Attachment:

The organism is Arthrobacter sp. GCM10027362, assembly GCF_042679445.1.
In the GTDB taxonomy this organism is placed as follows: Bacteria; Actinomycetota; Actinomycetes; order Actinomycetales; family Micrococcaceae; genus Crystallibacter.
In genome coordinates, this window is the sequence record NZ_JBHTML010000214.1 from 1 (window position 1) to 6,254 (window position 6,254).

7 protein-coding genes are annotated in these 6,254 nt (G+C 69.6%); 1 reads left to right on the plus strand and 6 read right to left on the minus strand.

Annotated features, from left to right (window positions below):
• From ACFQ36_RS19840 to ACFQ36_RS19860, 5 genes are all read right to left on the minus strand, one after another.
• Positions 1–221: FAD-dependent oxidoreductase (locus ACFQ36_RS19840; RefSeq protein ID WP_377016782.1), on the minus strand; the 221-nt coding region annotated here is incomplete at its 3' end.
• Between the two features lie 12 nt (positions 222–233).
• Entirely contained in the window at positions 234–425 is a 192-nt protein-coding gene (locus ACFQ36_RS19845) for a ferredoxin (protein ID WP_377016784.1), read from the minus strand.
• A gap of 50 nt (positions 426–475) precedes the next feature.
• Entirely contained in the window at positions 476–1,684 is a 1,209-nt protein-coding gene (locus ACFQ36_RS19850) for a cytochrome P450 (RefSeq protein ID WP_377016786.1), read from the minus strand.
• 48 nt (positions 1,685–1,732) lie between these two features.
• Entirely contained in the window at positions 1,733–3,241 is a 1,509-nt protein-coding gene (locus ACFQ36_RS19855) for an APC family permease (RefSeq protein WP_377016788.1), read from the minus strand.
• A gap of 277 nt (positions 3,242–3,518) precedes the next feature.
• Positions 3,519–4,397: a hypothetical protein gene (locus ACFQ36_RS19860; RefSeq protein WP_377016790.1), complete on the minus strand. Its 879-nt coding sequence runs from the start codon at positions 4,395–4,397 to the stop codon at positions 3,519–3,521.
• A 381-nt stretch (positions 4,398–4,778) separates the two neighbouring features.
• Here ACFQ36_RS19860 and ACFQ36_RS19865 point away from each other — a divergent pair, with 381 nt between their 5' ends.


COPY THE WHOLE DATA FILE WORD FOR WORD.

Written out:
The organism is Arthrobacter sp. GCM10027362, assembly GCF_042679445.1.
In the GTDB taxonomy this organism is placed as follows: Bacteria; Actinomycetota; Actinomycetes; order Actinomycetales; family Micrococcaceae; genus Crystallibacter.
In genome coordinates, this window is the sequence record NZ_JBHTML010000214.1 from 1 (window position 1) to 6,254 (window position 6,254).

7 protein-coding genes are annotated in these 6,254 nt (G+C 69.6%); 1 reads left to right on the plus strand and 6 read right to left on the minus strand.

Annotated features, from left to right (window positions below):
• From ACFQ36_RS19840 to ACFQ36_RS19860, 5 genes are all read right to left on the minus strand, one after another.
• Positions 1–221: FAD-dependent oxidoreductase (locus ACFQ36_RS19840; RefSeq protein ID WP_377016782.1), on the minus strand; the 221-nt coding region annotated here is incomplete at its 3' end.
• Between the two features lie 12 nt (positions 222–233).
• Entirely contained in the window at positions 234–425 is a 192-nt protein-coding gene (locus ACFQ36_RS19845) for a ferredoxin (protein ID WP_377016784.1), read from the minus strand.
• A gap of 50 nt (positions 426–475) precedes the next feature.
• Entirely contained in the window at positions 476–1,684 is a 1,209-nt protein-coding gene (locus ACFQ36_RS19850) for a cytochrome P450 (RefSeq protein ID WP_377016786.1), read from the minus strand.
• 48 nt (positions 1,685–1,732) lie between these two features.
• Entirely contained in the window at positions 1,733–3,241 is a 1,509-nt protein-coding gene (locus ACFQ36_RS19855) for an APC family permease (RefSeq protein WP_377016788.1), read from the minus strand.
• A gap of 277 nt (positions 3,242–3,518) precedes the next feature.
• Positions 3,519–4,397: a hypothetical protein gene (locus ACFQ36_RS19860; RefSeq protein WP_377016790.1), complete on the minus strand. Its 879-nt coding sequence runs from the start codon at positions 4,395–4,397 to the stop codon at positions 3,519–3,521.
• A 381-nt stretch (positions 4,398–4,778) separates the two neighbouring features.
• Here ACFQ36_RS19860 and ACFQ36_RS19865 point away from each other — a divergent pair, with 381 nt between their 5' ends.